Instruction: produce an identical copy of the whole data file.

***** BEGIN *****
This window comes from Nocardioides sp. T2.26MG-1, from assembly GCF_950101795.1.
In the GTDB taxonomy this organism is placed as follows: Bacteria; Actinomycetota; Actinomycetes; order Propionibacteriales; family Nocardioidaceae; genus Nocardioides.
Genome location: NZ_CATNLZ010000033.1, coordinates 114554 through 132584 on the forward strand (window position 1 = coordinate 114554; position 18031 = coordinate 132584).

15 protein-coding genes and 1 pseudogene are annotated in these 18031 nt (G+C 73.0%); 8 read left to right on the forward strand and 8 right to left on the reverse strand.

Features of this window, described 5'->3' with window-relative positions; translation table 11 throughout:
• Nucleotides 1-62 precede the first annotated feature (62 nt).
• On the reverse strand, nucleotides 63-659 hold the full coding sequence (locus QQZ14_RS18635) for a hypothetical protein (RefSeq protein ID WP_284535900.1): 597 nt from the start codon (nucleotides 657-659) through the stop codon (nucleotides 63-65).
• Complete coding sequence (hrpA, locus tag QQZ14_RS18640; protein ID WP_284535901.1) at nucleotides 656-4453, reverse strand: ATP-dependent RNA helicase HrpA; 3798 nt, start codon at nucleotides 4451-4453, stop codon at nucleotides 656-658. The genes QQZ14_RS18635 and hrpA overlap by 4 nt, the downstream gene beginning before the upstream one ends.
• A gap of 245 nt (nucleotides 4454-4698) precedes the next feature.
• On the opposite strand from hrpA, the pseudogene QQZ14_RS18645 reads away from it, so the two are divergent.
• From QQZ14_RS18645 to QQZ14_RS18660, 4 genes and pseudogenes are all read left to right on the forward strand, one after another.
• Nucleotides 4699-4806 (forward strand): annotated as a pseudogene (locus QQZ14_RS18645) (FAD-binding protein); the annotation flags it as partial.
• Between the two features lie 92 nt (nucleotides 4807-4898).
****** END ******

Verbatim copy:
This window comes from Nocardioides sp. T2.26MG-1, from assembly GCF_950101795.1.
In the GTDB taxonomy this organism is placed as follows: Bacteria; Actinomycetota; Actinomycetes; order Propionibacteriales; family Nocardioidaceae; genus Nocardioides.
Genome location: NZ_CATNLZ010000033.1, coordinates 114554 through 132584 on the forward strand (window position 1 = coordinate 114554; position 18031 = coordinate 132584).

15 protein-coding genes and 1 pseudogene are annotated in these 18031 nt (G+C 73.0%); 8 read left to right on the forward strand and 8 right to left on the reverse strand.

Features of this window, described 5'->3' with window-relative positions; translation table 11 throughout:
• Nucleotides 1-62 precede the first annotated feature (62 nt).
• On the reverse strand, nucleotides 63-659 hold the full coding sequence (locus QQZ14_RS18635) for a hypothetical protein (RefSeq protein ID WP_284535900.1): 597 nt from the start codon (nucleotides 657-659) through the stop codon (nucleotides 63-65).
• Complete coding sequence (hrpA, locus tag QQZ14_RS18640; protein ID WP_284535901.1) at nucleotides 656-4453, reverse strand: ATP-dependent RNA helicase HrpA; 3798 nt, start codon at nucleotides 4451-4453, stop codon at nucleotides 656-658. The genes QQZ14_RS18635 and hrpA overlap by 4 nt, the downstream gene beginning before the upstream one ends.
• A gap of 245 nt (nucleotides 4454-4698) precedes the next feature.
• On the opposite strand from hrpA, the pseudogene QQZ14_RS18645 reads away from it, so the two are divergent.
• From QQZ14_RS18645 to QQZ14_RS18660, 4 genes and pseudogenes are all read left to right on the forward strand, one after another.
• Nucleotides 4699-4806 (forward strand): annotated as a pseudogene (locus QQZ14_RS18645) (FAD-binding protein); the annotation flags it as partial.
• Between the two features lie 92 nt (nucleotides 4807-4898).